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  46. The Social Construction of Legal Norms.Kirk Ludwig - 2020 - In Miguel Garcia-Godinez, Rachael Mellin & Raimo Tuomela (eds.), Social Ontology, Normativity and Law. De Gruyter. pp. 179-208.
    Legal norms are an invention. This paper advances a proposal about what kind of invention they are. The proposal is that legal norms derive from rules which specify role functions in a legal system. Legal rules attach to agents in virtue of their status within the system in which the rules operate. The point of legal rules or a legal system is to solve to large scale coordination problems, specifically the problem of organizing social and economic life among a group (...)
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  47. An Essay on Material Necessity.Barry Smith - 1992 - Canadian Journal of Philosophy (sup1):301-322.
    Where Humeans rule out the possibility of material or non-logical necessity, and thus of any associated knowledge a priori, the German legal philosopher Adolf Reinach defends the existence of a wide class of material necessities falling within the domain of what can be known a priori, for example in fields such as color and shape, rational psychology, law and economics. Categories such as promise or claim or obligation are, in Reinach’s view, exist as nodes in a system of necessary (...)
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  48. Legality of Rule of Law with Chinese Characteristics: A Case of “Ultra-Sinoism”.Ammar Younas - 2020 - Russian Law Journal 8 (4):53-91.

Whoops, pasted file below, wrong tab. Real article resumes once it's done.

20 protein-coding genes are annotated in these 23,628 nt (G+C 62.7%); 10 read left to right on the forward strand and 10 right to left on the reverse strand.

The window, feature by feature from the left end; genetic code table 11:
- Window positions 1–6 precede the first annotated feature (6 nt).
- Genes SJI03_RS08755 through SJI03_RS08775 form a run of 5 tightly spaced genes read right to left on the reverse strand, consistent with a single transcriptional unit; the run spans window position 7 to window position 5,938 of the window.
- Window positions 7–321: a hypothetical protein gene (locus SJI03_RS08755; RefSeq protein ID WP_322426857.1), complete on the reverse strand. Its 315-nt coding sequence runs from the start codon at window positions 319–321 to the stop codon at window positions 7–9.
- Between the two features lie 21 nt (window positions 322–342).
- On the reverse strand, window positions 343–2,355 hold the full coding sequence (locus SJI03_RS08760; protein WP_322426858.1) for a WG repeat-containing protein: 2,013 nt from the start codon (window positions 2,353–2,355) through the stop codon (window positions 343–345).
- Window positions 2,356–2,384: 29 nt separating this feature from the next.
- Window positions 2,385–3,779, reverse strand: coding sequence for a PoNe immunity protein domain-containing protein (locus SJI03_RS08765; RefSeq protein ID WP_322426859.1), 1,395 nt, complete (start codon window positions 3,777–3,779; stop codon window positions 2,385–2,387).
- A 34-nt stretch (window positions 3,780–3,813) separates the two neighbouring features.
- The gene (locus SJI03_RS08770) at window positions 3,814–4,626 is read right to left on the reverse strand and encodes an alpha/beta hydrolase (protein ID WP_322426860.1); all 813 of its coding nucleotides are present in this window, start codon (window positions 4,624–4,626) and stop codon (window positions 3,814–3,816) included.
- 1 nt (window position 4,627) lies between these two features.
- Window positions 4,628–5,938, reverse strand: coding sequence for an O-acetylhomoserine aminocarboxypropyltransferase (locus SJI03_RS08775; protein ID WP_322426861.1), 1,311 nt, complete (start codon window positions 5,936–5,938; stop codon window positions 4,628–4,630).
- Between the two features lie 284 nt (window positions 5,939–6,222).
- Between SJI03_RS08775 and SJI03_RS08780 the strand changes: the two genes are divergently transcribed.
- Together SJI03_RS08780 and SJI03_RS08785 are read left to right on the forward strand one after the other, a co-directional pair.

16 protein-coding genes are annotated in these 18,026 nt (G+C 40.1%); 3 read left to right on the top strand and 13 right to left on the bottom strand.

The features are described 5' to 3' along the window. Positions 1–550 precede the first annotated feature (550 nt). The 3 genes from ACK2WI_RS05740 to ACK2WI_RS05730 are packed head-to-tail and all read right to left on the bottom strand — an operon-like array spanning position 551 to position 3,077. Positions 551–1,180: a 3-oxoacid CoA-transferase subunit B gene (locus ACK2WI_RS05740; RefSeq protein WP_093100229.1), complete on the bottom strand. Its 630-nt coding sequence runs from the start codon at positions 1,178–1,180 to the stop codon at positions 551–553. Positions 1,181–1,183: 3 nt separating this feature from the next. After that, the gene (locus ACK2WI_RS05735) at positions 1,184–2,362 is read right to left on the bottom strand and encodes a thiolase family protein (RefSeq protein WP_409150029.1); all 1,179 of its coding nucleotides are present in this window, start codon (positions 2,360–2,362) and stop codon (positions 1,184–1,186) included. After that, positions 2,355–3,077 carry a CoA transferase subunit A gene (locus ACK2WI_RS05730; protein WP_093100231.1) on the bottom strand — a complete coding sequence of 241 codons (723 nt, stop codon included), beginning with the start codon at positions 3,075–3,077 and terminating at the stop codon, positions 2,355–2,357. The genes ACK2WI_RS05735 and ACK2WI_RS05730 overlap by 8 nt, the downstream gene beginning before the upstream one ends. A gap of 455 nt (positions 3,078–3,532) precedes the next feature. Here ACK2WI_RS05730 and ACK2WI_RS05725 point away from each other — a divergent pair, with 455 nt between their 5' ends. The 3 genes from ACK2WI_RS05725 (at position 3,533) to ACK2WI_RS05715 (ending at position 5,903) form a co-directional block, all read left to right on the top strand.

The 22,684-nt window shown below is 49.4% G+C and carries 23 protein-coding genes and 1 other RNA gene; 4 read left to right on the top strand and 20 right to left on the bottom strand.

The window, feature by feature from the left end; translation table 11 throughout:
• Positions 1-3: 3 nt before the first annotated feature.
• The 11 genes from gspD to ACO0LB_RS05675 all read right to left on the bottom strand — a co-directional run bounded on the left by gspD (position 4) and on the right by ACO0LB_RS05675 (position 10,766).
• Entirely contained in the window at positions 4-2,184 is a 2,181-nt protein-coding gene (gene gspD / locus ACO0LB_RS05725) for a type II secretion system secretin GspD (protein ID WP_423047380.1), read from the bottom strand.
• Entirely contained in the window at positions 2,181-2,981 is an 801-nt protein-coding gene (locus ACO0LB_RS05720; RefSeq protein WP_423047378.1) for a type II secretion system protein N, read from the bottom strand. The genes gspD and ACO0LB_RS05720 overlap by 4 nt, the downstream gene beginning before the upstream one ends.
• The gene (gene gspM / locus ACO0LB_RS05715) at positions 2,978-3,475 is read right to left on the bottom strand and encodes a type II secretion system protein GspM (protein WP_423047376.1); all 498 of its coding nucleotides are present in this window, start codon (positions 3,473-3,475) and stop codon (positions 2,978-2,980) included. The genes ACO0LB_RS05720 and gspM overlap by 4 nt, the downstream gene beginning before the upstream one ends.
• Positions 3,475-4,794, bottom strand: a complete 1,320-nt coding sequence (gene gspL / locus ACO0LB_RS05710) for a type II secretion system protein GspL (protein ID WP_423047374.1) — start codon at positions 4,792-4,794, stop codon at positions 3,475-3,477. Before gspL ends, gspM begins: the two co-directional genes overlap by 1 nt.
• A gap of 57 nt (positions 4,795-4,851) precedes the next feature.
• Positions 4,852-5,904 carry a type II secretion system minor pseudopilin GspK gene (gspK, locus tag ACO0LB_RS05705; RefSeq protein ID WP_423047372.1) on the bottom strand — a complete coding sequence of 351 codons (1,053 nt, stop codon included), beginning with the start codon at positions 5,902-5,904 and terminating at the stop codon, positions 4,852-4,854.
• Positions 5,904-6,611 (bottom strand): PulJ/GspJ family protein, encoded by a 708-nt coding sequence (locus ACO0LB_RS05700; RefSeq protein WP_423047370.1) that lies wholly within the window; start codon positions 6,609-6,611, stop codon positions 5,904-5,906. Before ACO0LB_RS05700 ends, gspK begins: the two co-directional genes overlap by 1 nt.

The legal progression in China is portrayed negatively by western scholars who often argue that the state institutions in China are subordinate to the control of Chinese Communist Party’s leadership which makes these institutions politically insignificant. We consider that the legal progression in China has an instrumental role in achieving “Harmonious Socialist Society.” The purpose of this thesis is to provide an analytical literature review of scholastic work to explain the legality of rule of law in China and to elaborate (...)
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  49. A Dialogue on Republicanism.Chrysostomos Mantzavinos - 2022 - Revue de Philosophie Économique 1 (1):193-236.
    Two interlocutors, Philip Pettit and a student, are exchanging views on liberal political and economic philosophy during lunch at Prospect House, the faculty club of Princeton. The dialogue begins with clarifications of the notion of liberty, and, against objections of the student, Pettit introduces and defends his own conception of freedom as non-domination rather than as non-interference. It proceeds with an exchange of arguments regarding the different kinds of institutional settings that entrench liberty and all the other things valued by (...)
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    Talkin' 'bout a (nanotechnological) revolution.Robert Sparrow - 2008 - IEEE Technology and Society 27 (2):37-43.
    It is often claimed that the development of nanotechnology will constitute a “technological revolution” with profound social, economic, and political consequences. The full implications of this claim can best be understood by imagining a scenario in which a political revolutionary made all the same claims that are commonly made by enthusiasts for nanotechnology. I argue that most people would be outraged to learn that the members of an unelected group were planning to radically reshape society in this fashion. I survey (...)